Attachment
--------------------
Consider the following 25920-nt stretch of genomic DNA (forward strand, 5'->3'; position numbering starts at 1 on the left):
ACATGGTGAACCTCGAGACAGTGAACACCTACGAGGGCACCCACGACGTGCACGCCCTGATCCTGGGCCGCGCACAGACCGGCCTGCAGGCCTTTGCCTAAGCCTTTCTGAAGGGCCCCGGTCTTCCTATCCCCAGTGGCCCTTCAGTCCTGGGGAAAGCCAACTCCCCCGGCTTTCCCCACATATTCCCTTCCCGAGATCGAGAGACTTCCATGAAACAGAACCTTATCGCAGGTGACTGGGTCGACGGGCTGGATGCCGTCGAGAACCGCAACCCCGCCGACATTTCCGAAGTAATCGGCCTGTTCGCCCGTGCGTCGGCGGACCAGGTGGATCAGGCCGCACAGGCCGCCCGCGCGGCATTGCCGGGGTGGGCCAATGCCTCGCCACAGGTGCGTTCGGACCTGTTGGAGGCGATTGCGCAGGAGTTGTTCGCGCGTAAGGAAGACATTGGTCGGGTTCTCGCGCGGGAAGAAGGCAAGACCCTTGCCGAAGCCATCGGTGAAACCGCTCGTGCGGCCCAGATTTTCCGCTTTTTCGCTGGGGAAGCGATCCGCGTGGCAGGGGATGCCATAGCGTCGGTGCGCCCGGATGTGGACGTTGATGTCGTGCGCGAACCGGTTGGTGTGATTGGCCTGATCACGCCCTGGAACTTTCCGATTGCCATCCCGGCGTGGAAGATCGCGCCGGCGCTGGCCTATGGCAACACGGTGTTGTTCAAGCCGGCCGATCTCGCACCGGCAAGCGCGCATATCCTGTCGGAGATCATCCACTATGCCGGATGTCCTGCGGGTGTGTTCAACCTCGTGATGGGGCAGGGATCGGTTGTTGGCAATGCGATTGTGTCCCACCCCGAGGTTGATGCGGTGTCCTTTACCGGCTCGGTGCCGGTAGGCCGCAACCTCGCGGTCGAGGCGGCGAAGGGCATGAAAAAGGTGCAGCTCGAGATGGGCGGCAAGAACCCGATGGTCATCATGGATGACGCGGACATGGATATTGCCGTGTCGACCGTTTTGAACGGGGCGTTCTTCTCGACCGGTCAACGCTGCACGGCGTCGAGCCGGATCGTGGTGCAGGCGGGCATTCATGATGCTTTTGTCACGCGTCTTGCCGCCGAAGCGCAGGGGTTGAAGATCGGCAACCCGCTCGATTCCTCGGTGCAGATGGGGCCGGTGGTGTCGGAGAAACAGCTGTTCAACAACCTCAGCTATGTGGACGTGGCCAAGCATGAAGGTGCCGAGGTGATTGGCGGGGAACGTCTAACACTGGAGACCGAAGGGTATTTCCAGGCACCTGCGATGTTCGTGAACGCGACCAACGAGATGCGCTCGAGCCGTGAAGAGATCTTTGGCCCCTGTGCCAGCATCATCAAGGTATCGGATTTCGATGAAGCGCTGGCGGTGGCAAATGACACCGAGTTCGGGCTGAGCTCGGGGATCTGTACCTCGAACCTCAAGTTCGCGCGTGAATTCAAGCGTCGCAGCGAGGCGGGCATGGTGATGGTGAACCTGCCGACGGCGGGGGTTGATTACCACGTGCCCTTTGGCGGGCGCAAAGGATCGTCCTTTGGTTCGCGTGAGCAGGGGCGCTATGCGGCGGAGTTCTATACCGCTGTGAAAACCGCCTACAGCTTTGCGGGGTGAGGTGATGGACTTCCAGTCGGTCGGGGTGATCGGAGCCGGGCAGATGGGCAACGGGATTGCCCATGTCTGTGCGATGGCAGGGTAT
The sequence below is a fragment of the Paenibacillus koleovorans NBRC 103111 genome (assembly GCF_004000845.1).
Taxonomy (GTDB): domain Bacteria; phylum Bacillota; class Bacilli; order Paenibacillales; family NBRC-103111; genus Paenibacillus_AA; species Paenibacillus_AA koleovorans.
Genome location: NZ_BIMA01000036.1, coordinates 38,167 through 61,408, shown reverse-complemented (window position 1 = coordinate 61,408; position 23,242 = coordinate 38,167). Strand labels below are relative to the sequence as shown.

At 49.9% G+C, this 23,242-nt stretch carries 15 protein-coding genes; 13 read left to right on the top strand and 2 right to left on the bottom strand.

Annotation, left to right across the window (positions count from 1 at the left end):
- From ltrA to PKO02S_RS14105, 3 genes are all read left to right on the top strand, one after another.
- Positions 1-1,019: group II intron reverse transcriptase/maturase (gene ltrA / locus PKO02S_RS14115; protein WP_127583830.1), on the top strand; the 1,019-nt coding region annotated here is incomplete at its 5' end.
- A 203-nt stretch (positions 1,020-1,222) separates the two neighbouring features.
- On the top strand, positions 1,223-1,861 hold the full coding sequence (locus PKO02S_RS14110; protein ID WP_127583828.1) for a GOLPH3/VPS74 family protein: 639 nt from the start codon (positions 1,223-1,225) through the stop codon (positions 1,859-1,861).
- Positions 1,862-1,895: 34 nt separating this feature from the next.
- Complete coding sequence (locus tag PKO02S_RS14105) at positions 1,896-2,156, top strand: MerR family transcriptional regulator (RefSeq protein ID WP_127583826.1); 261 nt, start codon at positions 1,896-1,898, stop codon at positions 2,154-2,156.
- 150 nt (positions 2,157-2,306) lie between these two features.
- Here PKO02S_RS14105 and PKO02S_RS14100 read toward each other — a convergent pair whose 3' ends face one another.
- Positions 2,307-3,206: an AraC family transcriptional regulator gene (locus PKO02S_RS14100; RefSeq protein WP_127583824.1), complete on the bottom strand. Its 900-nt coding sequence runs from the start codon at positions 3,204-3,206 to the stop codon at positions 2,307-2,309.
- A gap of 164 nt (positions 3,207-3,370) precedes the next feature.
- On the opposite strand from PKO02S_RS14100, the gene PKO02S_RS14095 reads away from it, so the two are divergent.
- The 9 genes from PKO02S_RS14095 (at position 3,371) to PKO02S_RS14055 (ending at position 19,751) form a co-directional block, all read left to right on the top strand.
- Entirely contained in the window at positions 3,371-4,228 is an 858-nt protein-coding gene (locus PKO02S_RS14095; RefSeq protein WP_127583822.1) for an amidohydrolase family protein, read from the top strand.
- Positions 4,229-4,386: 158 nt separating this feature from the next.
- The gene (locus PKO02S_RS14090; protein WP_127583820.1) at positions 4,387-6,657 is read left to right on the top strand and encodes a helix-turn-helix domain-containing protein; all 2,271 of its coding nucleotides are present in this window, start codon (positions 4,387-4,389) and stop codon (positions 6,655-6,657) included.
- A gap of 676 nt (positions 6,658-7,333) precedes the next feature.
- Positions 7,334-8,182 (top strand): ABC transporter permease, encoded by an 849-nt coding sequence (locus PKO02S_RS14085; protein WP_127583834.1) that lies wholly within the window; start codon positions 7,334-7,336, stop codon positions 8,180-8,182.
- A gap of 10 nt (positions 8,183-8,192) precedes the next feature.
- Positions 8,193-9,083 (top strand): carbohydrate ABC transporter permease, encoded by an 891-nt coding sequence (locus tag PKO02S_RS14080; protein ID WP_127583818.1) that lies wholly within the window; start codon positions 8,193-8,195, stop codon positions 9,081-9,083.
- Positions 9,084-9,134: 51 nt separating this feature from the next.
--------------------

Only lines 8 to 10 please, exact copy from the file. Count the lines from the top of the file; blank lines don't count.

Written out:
- From ltrA to PKO02S_RS14105, 3 genes are all read left to right on the top strand, one after another.
- Positions 1-1,019: group II intron reverse transcriptase/maturase (gene ltrA / locus PKO02S_RS14115; protein WP_127583830.1), on the top strand; the 1,019-nt coding region annotated here is incomplete at its 5' end.
- A 203-nt stretch (positions 1,020-1,222) separates the two neighbouring features.